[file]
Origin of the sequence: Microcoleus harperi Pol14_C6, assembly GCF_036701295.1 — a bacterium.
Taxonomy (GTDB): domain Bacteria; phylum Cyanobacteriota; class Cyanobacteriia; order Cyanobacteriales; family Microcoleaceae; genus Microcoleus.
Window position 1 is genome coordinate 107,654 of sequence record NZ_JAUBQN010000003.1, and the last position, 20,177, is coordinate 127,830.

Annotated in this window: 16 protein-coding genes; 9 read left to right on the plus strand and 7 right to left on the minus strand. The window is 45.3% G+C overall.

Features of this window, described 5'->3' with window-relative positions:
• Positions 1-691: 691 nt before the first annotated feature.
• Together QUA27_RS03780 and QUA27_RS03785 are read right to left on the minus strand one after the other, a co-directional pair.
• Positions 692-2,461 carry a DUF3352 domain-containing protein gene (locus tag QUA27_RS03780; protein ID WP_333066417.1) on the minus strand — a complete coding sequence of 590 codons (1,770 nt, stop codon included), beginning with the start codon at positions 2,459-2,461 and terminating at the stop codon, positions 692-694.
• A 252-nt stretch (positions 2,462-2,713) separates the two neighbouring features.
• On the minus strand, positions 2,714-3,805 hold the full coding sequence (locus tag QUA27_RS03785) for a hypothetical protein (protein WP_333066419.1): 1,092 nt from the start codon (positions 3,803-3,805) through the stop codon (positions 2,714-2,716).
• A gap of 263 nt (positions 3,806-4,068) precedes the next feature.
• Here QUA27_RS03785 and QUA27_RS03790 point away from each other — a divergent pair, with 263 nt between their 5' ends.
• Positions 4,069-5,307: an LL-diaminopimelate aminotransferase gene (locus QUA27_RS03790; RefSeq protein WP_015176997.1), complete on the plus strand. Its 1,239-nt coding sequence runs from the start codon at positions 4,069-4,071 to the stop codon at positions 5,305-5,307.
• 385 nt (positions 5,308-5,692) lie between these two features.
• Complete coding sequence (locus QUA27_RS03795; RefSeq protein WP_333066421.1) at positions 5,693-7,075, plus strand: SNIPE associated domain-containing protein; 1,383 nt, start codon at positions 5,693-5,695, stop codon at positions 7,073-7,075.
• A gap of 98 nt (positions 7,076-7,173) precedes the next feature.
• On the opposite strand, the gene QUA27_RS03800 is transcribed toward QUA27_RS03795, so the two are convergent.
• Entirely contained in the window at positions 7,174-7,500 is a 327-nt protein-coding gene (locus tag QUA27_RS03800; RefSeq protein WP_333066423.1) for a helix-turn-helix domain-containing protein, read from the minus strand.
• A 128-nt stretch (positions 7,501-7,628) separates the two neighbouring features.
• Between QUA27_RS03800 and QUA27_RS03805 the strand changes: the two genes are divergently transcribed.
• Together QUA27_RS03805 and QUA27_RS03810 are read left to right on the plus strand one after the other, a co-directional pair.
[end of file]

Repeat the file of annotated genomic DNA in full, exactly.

Origin of the sequence: Microcoleus harperi Pol14_C6, assembly GCF_036701295.1 — a bacterium.
Taxonomy (GTDB): domain Bacteria; phylum Cyanobacteriota; class Cyanobacteriia; order Cyanobacteriales; family Microcoleaceae; genus Microcoleus.
Window position 1 is genome coordinate 107,654 of sequence record NZ_JAUBQN010000003.1, and the last position, 20,177, is coordinate 127,830.

Annotated in this window: 16 protein-coding genes; 9 read left to right on the plus strand and 7 right to left on the minus strand. The window is 45.3% G+C overall.

Features of this window, described 5'->3' with window-relative positions:
• Positions 1-691: 691 nt before the first annotated feature.
• Together QUA27_RS03780 and QUA27_RS03785 are read right to left on the minus strand one after the other, a co-directional pair.
• Positions 692-2,461 carry a DUF3352 domain-containing protein gene (locus tag QUA27_RS03780; protein ID WP_333066417.1) on the minus strand — a complete coding sequence of 590 codons (1,770 nt, stop codon included), beginning with the start codon at positions 2,459-2,461 and terminating at the stop codon, positions 692-694.
• A 252-nt stretch (positions 2,462-2,713) separates the two neighbouring features.
• On the minus strand, positions 2,714-3,805 hold the full coding sequence (locus tag QUA27_RS03785) for a hypothetical protein (protein WP_333066419.1): 1,092 nt from the start codon (positions 3,803-3,805) through the stop codon (positions 2,714-2,716).
• A gap of 263 nt (positions 3,806-4,068) precedes the next feature.
• Here QUA27_RS03785 and QUA27_RS03790 point away from each other — a divergent pair, with 263 nt between their 5' ends.
• Positions 4,069-5,307: an LL-diaminopimelate aminotransferase gene (locus QUA27_RS03790; RefSeq protein WP_015176997.1), complete on the plus strand. Its 1,239-nt coding sequence runs from the start codon at positions 4,069-4,071 to the stop codon at positions 5,305-5,307.
• 385 nt (positions 5,308-5,692) lie between these two features.
• Complete coding sequence (locus QUA27_RS03795; RefSeq protein WP_333066421.1) at positions 5,693-7,075, plus strand: SNIPE associated domain-containing protein; 1,383 nt, start codon at positions 5,693-5,695, stop codon at positions 7,073-7,075.
• A gap of 98 nt (positions 7,076-7,173) precedes the next feature.
• On the opposite strand, the gene QUA27_RS03800 is transcribed toward QUA27_RS03795, so the two are convergent.
• Entirely contained in the window at positions 7,174-7,500 is a 327-nt protein-coding gene (locus tag QUA27_RS03800; RefSeq protein WP_333066423.1) for a helix-turn-helix domain-containing protein, read from the minus strand.
• A 128-nt stretch (positions 7,501-7,628) separates the two neighbouring features.
• Between QUA27_RS03800 and QUA27_RS03805 the strand changes: the two genes are divergently transcribed.
• Together QUA27_RS03805 and QUA27_RS03810 are read left to right on the plus strand one after the other, a co-directional pair.